Swern Oxidation

The Swern oxidation is one of the most commonly taught alternatives to the PCC. Is the Swern oxidation an ideal alternative? Certainly not. This reaction is incredibly stinky and requires some harsh reagents. But, it is much safer than the PCC since we don’t have to deal with the chromium containing compounds which are quite toxic.

During the 1970s, a decade marked by advancements in oxidation reactions, Daniel Swern developed what became a staple in organic chemistry courses. During the same period, many DMSO-based methods also emerged. Albright–Goldman oxidation that uses DMSO and acetic anhydride, Parikh–Doering oxidation oxidation that uses DMSO and sulfur trioxide (SO3), and Pfitzner–Moffatt oxidation that uses DMSO and carbodiimides like DCC to name a few. Yet, the Swern oxidation is the one that stole the heart of the textbook authors, so we mainly teach that one out of the entire family of similar reactions.

In this tutorial we’ll go over the intricacies of the Swern oxidation mechanism and the important points you need to keep in mind for the exam. So, let’s jump into the mechanism right the way! 

Mechanism of the Swern Oxidation

The Swern oxidation proceeds in two unrelated phases. First, we need to create the sulfonium cation that will react with our alcohol. We make this sulfonium ion by reacting DMSO with oxalyl chloride.

The first step of this reaction is a typical nucleophilic attack from the DMSO onto the acyl chloride functional group resulting in the replacement of the chlorine atom with the sulfur-containing group. This intermediate quickly decomposes forming the dimethylchlorosulfonium chloride and a ton of gaseous products like carbon monoxide and carbon dioxide. 

While this is not the only method of forming the sulfonium ion, this is the most common one. You may also encounter a reaction of dimethylsulfide with chlorine NCS (N-chlorosuccinimide) as some alternative ways of getting there. And frankly, I don’t blame chemists for looking for alternative ways, coz’ the oxalyl chloride is one of those lovely reagents that you’ll hate from the first whiff! Although, the dimethylsulfide is also known as one of the worst smelling chemicals out there, so I don’t honestly know which one is worse.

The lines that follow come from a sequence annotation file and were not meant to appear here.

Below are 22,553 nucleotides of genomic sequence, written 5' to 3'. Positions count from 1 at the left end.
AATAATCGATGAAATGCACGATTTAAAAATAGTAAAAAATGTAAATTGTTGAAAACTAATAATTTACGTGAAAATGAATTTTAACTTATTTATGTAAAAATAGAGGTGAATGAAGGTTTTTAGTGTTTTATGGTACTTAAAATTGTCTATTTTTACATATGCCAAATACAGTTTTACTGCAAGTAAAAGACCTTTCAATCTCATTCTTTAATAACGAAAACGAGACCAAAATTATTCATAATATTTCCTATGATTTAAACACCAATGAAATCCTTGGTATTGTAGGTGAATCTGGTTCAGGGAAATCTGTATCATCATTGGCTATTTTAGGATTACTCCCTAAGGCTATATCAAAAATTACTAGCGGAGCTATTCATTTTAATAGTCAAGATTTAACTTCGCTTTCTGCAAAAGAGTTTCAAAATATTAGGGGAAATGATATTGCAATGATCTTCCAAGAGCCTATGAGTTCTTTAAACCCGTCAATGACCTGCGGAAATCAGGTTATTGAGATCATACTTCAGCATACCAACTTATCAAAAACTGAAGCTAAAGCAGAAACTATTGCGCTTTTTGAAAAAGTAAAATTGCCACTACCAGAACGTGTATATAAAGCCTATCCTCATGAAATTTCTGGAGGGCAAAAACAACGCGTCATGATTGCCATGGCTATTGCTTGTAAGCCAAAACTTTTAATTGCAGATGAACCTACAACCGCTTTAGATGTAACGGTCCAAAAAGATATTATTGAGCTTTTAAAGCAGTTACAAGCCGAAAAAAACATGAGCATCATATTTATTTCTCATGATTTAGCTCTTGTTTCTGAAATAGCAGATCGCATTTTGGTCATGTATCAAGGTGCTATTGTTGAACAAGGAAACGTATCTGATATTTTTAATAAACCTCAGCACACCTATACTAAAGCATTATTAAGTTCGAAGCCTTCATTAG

The sulfonium ion that we have prepared in the first step of this reaction rapidly reacts with the alcohol. This reaction makes an intermediate with an oxygen-sulfur bond which we are going to treat with a base. Typically, the base of choice here is triethylamine, although other alternatives are also possible.

Now, there’s a correct way to show the next step in this mechanism and there’s an incorrect one. Some textbooks and instructors want to show this step in an analogous way to other oxidations that you’re most likely have seen up to this point, namely Jones and PCC. So, they go after the ⍺-hydrogens right the way. However, the research data doesn’t support that pathway. It has been shown in a number of studies that triethylamine first deprotonates the methyl group attached to the sulfur atom. Only then this newly formed anionic species undergoes the intramolecular proton transfer giving us the final product and dimethylsulfide as a co-product.

While this mechanism is kinda long and the first part of it you have to pretty much memorize, it is a commonly tested mechanism. And while I cannot guarantee that your instructor will bring it on the test, if you cover the Swern oxidation, there’s a high chance it will show up on the test as well. So, better be safe than sorry when it comes to fancy reactions like this one.

Examples of the Swern Oxidation

The swern oxidation, like many other oxidation reaction of this type, have excellent chemoselectivity. For instance, in this example, we are going to oxidize the primary alcohol and nothing happens to our carbonyl.

In this example, I have a molecule with two primary alcohols and an alkene. Here, the oxidation gives me a dialdehyde and keeps my double bond intact.

And finally, in this case I have a molecule with an secondary alcohol and a primary alcohol. Here, the primary alcohol will turn into the corresponding aldehyde. While the secondary alcohol will give us a ketone.

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